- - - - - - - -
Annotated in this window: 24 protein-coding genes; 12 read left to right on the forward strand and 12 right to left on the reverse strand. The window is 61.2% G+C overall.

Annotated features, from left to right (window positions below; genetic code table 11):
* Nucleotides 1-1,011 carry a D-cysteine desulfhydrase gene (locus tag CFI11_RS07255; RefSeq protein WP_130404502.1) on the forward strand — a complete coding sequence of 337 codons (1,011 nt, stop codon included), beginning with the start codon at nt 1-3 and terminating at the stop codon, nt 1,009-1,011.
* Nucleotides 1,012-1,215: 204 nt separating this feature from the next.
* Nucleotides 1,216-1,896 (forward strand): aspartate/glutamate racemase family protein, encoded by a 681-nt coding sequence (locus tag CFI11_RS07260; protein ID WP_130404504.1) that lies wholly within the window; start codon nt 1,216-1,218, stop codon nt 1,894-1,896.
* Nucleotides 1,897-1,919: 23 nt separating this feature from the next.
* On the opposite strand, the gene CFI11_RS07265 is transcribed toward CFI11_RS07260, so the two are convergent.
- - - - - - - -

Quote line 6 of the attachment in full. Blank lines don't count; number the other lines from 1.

* Nucleotides 1,897-1,919: 23 nt separating this feature from the next.